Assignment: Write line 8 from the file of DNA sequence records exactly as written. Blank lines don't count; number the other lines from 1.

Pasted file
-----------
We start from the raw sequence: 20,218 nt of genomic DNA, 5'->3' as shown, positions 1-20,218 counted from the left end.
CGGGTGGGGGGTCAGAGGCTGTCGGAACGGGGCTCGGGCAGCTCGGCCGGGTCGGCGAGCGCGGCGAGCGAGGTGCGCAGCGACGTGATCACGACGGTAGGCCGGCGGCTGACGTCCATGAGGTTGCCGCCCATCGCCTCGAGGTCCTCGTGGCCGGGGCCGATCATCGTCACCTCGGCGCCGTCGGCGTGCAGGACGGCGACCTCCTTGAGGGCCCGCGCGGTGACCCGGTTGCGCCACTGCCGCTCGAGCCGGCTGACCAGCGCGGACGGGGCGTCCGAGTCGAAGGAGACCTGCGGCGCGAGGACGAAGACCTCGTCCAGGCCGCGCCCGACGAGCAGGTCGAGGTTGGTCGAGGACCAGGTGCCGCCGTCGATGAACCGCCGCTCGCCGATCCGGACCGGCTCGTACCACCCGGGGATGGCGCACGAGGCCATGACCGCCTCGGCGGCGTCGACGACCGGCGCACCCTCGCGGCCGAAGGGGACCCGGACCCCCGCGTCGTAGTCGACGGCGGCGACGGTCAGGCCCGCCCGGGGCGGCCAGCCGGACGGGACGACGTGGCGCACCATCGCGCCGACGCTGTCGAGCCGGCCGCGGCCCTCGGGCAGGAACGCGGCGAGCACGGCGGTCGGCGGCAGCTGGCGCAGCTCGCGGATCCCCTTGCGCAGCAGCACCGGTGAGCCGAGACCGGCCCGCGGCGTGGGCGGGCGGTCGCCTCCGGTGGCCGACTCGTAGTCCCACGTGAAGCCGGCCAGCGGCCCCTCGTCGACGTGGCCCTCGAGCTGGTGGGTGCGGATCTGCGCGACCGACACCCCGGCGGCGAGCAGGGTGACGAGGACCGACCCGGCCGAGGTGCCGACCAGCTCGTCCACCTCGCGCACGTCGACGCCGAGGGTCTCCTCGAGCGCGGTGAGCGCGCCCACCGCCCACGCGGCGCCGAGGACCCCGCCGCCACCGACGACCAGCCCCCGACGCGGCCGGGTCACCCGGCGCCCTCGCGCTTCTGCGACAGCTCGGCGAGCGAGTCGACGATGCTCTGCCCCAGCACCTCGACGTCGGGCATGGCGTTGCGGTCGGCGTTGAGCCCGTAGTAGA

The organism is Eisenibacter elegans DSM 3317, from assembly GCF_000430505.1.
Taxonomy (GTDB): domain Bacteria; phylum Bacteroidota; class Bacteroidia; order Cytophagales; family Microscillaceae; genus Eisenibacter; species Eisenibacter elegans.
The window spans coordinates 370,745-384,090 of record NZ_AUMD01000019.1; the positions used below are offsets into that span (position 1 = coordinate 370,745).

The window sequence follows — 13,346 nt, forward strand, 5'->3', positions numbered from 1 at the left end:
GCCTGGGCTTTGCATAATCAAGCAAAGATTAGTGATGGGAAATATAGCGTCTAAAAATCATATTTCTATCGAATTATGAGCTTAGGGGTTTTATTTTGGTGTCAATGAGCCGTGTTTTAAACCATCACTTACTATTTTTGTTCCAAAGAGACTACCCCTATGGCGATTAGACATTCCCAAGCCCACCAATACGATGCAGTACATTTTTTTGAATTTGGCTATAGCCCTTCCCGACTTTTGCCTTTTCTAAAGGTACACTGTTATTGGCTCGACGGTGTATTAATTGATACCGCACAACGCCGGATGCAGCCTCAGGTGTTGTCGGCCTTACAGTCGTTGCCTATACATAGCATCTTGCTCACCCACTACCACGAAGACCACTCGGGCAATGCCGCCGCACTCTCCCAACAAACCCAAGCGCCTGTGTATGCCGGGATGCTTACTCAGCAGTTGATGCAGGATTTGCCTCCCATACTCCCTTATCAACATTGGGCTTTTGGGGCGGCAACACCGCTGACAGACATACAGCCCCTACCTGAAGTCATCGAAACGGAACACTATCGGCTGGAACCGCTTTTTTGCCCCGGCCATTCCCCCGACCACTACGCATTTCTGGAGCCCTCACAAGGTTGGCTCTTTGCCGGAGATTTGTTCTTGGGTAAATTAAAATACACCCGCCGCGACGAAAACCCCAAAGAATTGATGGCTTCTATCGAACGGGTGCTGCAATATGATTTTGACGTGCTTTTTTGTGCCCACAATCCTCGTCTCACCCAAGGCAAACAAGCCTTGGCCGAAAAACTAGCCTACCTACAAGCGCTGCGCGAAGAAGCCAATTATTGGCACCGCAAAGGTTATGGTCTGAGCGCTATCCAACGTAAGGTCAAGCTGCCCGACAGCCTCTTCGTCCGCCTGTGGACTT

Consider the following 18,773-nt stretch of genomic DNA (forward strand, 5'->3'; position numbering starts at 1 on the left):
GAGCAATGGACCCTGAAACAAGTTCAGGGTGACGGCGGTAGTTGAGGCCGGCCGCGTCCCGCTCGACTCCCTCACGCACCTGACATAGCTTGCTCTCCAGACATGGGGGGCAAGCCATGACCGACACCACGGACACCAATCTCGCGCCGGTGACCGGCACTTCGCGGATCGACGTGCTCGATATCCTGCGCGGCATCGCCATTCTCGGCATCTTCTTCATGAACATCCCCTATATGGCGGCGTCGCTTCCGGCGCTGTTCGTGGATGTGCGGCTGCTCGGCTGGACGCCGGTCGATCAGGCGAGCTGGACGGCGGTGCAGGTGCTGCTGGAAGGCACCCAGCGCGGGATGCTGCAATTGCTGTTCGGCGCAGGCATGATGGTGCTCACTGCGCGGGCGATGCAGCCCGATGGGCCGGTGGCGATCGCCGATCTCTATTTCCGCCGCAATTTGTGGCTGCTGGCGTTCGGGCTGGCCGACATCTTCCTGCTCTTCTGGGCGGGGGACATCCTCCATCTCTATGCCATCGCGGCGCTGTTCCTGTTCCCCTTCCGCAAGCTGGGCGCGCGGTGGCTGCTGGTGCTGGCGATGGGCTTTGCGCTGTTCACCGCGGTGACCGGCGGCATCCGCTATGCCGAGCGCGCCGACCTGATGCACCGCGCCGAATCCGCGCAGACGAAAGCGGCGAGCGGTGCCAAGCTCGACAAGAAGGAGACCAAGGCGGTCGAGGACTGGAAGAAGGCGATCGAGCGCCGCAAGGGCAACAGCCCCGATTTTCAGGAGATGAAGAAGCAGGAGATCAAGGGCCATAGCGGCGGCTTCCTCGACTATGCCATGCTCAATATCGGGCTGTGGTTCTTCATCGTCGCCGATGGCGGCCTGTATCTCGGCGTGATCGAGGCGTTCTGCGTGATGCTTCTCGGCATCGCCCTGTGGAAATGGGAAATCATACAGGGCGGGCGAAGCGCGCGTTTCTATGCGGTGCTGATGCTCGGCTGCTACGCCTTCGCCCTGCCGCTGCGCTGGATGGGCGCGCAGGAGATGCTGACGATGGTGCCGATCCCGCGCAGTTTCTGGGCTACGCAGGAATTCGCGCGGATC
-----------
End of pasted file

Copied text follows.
Consider the following 18,773-nt stretch of genomic DNA (forward strand, 5'->3'; position numbering starts at 1 on the left):